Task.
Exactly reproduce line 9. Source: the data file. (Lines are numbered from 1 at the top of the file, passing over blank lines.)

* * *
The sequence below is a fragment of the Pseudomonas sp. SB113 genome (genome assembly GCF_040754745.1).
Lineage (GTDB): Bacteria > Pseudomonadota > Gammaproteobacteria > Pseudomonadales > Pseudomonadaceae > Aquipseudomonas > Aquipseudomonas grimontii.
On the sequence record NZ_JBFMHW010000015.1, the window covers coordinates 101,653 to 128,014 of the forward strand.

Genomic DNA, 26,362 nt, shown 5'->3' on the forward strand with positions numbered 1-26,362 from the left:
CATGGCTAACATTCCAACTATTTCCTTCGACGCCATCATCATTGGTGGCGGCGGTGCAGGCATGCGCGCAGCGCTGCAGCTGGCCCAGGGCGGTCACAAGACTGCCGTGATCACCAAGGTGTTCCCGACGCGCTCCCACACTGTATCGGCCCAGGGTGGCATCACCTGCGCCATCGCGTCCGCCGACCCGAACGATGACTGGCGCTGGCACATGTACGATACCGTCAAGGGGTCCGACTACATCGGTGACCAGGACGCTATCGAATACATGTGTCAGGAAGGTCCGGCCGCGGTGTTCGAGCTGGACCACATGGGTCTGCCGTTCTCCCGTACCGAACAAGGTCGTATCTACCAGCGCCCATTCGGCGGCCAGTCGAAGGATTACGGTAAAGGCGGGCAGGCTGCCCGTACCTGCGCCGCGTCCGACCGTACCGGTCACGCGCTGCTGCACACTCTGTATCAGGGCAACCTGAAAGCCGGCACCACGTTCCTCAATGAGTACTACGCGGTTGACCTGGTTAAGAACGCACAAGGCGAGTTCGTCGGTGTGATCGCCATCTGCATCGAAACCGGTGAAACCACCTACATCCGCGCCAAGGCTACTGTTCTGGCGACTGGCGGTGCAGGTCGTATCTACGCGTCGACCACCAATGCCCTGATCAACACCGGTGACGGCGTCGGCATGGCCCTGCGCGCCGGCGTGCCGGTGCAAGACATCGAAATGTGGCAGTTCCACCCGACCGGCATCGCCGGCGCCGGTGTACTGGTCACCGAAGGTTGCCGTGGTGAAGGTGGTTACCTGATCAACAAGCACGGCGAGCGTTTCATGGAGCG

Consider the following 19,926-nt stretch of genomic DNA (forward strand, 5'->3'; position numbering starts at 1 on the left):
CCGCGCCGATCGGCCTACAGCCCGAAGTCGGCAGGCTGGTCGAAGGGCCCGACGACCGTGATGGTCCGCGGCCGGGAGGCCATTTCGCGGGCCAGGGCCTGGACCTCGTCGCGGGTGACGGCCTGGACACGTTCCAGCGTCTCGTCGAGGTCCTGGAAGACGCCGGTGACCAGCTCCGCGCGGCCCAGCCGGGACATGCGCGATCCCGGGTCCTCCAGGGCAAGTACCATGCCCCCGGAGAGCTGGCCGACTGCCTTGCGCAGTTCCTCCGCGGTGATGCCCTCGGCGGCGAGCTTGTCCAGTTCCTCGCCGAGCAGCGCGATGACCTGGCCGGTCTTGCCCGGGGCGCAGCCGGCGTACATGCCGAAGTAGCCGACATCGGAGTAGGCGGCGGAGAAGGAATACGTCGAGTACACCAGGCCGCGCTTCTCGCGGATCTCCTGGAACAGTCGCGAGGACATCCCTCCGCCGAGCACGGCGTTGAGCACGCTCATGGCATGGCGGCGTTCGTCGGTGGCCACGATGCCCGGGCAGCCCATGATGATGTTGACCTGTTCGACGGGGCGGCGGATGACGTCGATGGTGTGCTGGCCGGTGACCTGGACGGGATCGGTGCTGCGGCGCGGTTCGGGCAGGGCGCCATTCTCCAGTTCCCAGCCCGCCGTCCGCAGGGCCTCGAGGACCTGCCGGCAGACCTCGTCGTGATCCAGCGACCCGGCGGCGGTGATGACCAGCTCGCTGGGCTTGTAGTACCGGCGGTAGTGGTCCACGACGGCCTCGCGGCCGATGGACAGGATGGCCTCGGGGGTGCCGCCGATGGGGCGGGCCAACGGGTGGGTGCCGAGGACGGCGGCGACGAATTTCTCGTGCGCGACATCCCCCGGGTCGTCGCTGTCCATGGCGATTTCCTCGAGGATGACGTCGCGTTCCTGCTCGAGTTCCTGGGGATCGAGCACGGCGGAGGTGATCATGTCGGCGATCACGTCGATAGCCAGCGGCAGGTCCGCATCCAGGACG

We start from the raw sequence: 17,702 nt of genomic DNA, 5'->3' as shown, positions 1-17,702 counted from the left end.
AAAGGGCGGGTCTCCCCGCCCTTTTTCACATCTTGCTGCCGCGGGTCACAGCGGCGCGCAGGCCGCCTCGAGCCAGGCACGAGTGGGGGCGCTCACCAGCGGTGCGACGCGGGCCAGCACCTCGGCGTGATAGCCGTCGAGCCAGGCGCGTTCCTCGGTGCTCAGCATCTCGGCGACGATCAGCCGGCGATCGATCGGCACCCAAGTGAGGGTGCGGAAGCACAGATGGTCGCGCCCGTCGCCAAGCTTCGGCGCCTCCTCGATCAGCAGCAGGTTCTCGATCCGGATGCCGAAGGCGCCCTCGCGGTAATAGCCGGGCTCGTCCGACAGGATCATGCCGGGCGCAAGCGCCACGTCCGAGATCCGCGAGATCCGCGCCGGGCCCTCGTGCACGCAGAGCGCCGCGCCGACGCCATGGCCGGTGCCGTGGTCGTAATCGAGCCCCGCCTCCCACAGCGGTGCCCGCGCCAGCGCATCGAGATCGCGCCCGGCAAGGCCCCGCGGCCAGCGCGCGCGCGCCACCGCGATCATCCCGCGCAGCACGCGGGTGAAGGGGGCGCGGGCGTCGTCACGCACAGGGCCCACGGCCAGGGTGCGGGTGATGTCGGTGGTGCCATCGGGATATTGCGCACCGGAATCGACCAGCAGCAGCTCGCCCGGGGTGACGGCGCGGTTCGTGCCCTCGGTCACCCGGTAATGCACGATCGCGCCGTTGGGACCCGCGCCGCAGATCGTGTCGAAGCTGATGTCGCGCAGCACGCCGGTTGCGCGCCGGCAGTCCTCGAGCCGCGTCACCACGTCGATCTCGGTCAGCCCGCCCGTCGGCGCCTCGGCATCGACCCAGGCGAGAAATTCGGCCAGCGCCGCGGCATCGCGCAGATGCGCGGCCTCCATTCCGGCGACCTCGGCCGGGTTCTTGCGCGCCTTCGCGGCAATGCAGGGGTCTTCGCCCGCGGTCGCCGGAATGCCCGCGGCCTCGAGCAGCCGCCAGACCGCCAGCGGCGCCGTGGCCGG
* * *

AAAGGGCGGGTCTCCCCGCCCTTTTTCACATCTTGCTGCCGCGGGTCACAGCGGCGCGCAGGCCGCCTCGAGCCAGGCACGAGTGGGGGCGCTCACCAGCGGTGCGACGCGGGCCAGCACCTCGGCGTGATAGCCGTCGAGCCAGGCGCGTTCCTCGGTGCTCAGCATCTCGGCGACGATCAGCCGGCGATCGATCGGCACCCAAGTGAGGGTGCGGAAGCACAGATGGTCGCGCCCGTCGCCAAGCTTCGGCGCCTCCTCGATCAGCAGCAGGTTCTCGATCCGGATGCCGAAGGCGCCCTCGCGGTAATAGCCGGGCTCGTCCGACAGGATCATGCCGGGCGCAAGCGCCACGTCCGAGATCCGCGAGATCCGCGCCGGGCCCTCGTGCACGCAGAGCGCCGCGCCGACGCCATGGCCGGTGCCGTGGTCGTAATCGAGCCCCGCCTCCCACAGCGGTGCCCGCGCCAGCGCATCGAGATCGCGCCCGGCAAGGCCCCGCGGCCAGCGCGCGCGCGCCACCGCGATCATCCCGCGCAGCACGCGGGTGAAGGGGGCGCGGGCGTCGTCACGCACAGGGCCCACGGCCAGGGTGCGGGTGATGTCGGTGGTGCCATCGGGATATTGCGCACCGGAATCGACCAGCAGCAGCTCGCCCGGGGTGACGGCGCGGTTCGTGCCCTCGGTCACCCGGTAATGCACGATCGCGCCGTTGGGACCCGCGCCGCAGATCGTGTCGAAGCTGATGTCGCGCAGCACGCCGGTTGCGCGCCGGCAGTCCTCGAGCCGCGTCACCACGTCGATCTCGGTCAGCCCGCCCGTCGGCGCCTCGGCATCGACCCAGGCGAGAAATTCGGCCAGCGCCGCGGCATCGCGCAGATGCGCGGCCTCCATTCCGGCGACCTCGGCCGGGTTCTTGCGCGCCTTCGCGGCAATGCAGGGGTCTTCGCCCGCGGTCGCCGGAATGCCCGCGGCCTCGAGCAGCCGCCAGACCGCCAGCGGCGCCGTGGCCGG